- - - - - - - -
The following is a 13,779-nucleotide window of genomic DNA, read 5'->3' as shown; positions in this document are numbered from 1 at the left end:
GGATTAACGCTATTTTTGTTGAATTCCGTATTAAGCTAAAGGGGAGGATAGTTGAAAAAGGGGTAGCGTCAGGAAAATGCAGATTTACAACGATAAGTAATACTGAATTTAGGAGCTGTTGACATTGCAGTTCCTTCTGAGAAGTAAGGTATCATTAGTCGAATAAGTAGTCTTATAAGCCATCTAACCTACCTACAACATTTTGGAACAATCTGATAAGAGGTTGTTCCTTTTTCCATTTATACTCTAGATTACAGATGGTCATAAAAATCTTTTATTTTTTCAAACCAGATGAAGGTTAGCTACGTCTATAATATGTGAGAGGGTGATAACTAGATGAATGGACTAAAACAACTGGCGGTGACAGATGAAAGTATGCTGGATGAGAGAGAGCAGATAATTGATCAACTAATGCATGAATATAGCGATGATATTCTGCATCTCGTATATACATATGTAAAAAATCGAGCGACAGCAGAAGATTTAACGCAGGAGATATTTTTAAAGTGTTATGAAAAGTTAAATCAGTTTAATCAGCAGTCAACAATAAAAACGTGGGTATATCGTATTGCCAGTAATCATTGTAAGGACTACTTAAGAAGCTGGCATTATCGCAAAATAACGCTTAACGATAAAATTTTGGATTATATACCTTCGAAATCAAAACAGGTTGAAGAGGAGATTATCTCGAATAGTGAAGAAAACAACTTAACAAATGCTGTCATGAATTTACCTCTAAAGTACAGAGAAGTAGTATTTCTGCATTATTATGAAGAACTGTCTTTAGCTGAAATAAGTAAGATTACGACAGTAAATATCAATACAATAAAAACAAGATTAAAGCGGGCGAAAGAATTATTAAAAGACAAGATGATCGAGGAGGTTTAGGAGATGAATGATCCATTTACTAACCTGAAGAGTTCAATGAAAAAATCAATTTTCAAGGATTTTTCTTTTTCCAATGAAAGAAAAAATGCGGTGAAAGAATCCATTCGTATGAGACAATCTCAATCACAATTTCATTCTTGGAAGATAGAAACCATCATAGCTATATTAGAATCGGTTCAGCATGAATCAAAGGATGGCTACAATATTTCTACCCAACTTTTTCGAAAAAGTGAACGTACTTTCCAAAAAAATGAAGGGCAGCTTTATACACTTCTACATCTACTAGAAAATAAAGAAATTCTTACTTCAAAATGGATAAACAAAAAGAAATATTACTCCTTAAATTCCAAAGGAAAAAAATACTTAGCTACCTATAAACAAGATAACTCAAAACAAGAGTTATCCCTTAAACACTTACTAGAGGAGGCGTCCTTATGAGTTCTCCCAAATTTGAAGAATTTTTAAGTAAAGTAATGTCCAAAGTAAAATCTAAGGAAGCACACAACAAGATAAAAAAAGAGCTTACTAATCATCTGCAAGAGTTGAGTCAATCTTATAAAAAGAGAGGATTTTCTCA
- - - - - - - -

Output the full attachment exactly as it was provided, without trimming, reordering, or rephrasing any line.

The following is a 13,779-nucleotide window of genomic DNA, read 5'->3' as shown; positions in this document are numbered from 1 at the left end:
GGATTAACGCTATTTTTGTTGAATTCCGTATTAAGCTAAAGGGGAGGATAGTTGAAAAAGGGGTAGCGTCAGGAAAATGCAGATTTACAACGATAAGTAATACTGAATTTAGGAGCTGTTGACATTGCAGTTCCTTCTGAGAAGTAAGGTATCATTAGTCGAATAAGTAGTCTTATAAGCCATCTAACCTACCTACAACATTTTGGAACAATCTGATAAGAGGTTGTTCCTTTTTCCATTTATACTCTAGATTACAGATGGTCATAAAAATCTTTTATTTTTTCAAACCAGATGAAGGTTAGCTACGTCTATAATATGTGAGAGGGTGATAACTAGATGAATGGACTAAAACAACTGGCGGTGACAGATGAAAGTATGCTGGATGAGAGAGAGCAGATAATTGATCAACTAATGCATGAATATAGCGATGATATTCTGCATCTCGTATATACATATGTAAAAAATCGAGCGACAGCAGAAGATTTAACGCAGGAGATATTTTTAAAGTGTTATGAAAAGTTAAATCAGTTTAATCAGCAGTCAACAATAAAAACGTGGGTATATCGTATTGCCAGTAATCATTGTAAGGACTACTTAAGAAGCTGGCATTATCGCAAAATAACGCTTAACGATAAAATTTTGGATTATATACCTTCGAAATCAAAACAGGTTGAAGAGGAGATTATCTCGAATAGTGAAGAAAACAACTTAACAAATGCTGTCATGAATTTACCTCTAAAGTACAGAGAAGTAGTATTTCTGCATTATTATGAAGAACTGTCTTTAGCTGAAATAAGTAAGATTACGACAGTAAATATCAATACAATAAAAACAAGATTAAAGCGGGCGAAAGAATTATTAAAAGACAAGATGATCGAGGAGGTTTAGGAGATGAATGATCCATTTACTAACCTGAAGAGTTCAATGAAAAAATCAATTTTCAAGGATTTTTCTTTTTCCAATGAAAGAAAAAATGCGGTGAAAGAATCCATTCGTATGAGACAATCTCAATCACAATTTCATTCTTGGAAGATAGAAACCATCATAGCTATATTAGAATCGGTTCAGCATGAATCAAAGGATGGCTACAATATTTCTACCCAACTTTTTCGAAAAAGTGAACGTACTTTCCAAAAAAATGAAGGGCAGCTTTATACACTTCTACATCTACTAGAAAATAAAGAAATTCTTACTTCAAAATGGATAAACAAAAAGAAATATTACTCCTTAAATTCCAAAGGAAAAAAATACTTAGCTACCTATAAACAAGATAACTCAAAACAAGAGTTATCCCTTAAACACTTACTAGAGGAGGCGTCCTTATGAGTTCTCCCAAATTTGAAGAATTTTTAAGTAAAGTAATGTCCAAAGTAAAATCTAAGGAAGCACACAACAAGATAAAAAAAGAGCTTACTAATCATCTGCAAGAGTTGAGTCAATCTTATAAAAAGAGAGGATTTTCTCA